Very nice city park. The statues are of Lincoln and Douglas. It is hard to imagine the two men debating for 3 hours. Asking each other questions and having to speak loud enough for 14,000 people to hear the questions and answers. The press had to quickly write down what was said so they could publish it since there weren't any recording devices. By the way, the older couple in the background on the bench had stopped for a rest. I talked with them for a little while. It seems they walk just about every day and this is one of their rest stops. Yep, that is a walker he has next to him. Nice couple. 

Irony of ironies. That is a Civil War memorial in the background. In the same location that as Lincoln-Douglas. When it was constructed, people understood about statues and memorials, unlike some of the knuckleheads today.

 Today is moving day but I won't be pulling out until around noon because I only have a 90 mile tow to the next campground. The check-in time there is 4:00. I don't remember campgrounds having such late check-in times from my previous travels. Maybe I just didn't pay attention. I'll probably call the campground before leaving to see if I can check-in early. If they are nice camp hosts and the campsite is empty I hope to get set up by 2:00 or so. Bad storms are passing just to the north of me. I'm getting some rain and can hear the thunder. It should pass through by 9:00 so I can empty my tanks on the way out of this campground. About half of the campers here are in tents, so I hope the storm passes without doing any damage. Of course, that goes for Liberty too since she's parked under some trees. Oh well, we will see.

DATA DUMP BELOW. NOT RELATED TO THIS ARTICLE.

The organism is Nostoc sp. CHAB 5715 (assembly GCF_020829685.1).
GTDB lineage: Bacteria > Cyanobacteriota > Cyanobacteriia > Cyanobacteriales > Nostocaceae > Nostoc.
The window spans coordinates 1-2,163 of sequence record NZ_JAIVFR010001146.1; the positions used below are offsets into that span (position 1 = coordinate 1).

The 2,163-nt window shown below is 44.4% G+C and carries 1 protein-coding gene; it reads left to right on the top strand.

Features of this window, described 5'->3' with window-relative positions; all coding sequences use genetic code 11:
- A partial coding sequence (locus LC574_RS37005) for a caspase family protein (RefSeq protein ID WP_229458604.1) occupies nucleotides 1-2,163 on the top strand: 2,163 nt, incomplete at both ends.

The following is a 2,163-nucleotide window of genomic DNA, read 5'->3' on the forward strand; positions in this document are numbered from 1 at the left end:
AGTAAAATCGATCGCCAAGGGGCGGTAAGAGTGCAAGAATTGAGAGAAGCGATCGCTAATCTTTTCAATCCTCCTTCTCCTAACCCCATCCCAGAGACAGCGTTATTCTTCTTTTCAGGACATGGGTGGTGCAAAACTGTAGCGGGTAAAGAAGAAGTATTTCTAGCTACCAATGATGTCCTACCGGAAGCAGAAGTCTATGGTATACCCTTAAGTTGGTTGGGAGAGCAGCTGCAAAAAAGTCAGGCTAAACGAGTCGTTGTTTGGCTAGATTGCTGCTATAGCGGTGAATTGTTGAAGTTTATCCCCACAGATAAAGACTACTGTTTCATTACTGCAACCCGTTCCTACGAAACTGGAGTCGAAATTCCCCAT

Another one of those things I stumbled across while exploring the city of Ottawa. Some artist great talent to create this illusion on a brick wall.

Very cool uh?

For those who were worried. 
Liberty's right tail light/blinker is now working.
It was just a burned out bulb.

I'm going to quickly post this before my internet goes down again. My next stop will be a Corps of Engineers campground on the Mississippi River near Davenport, Iowa.

Ya'll take care of each other. I'll Cya down the road. 

  

2 comments:

  1. Nice informative post....I'll put this area on my list for future travel. Thanks

    ReplyDelete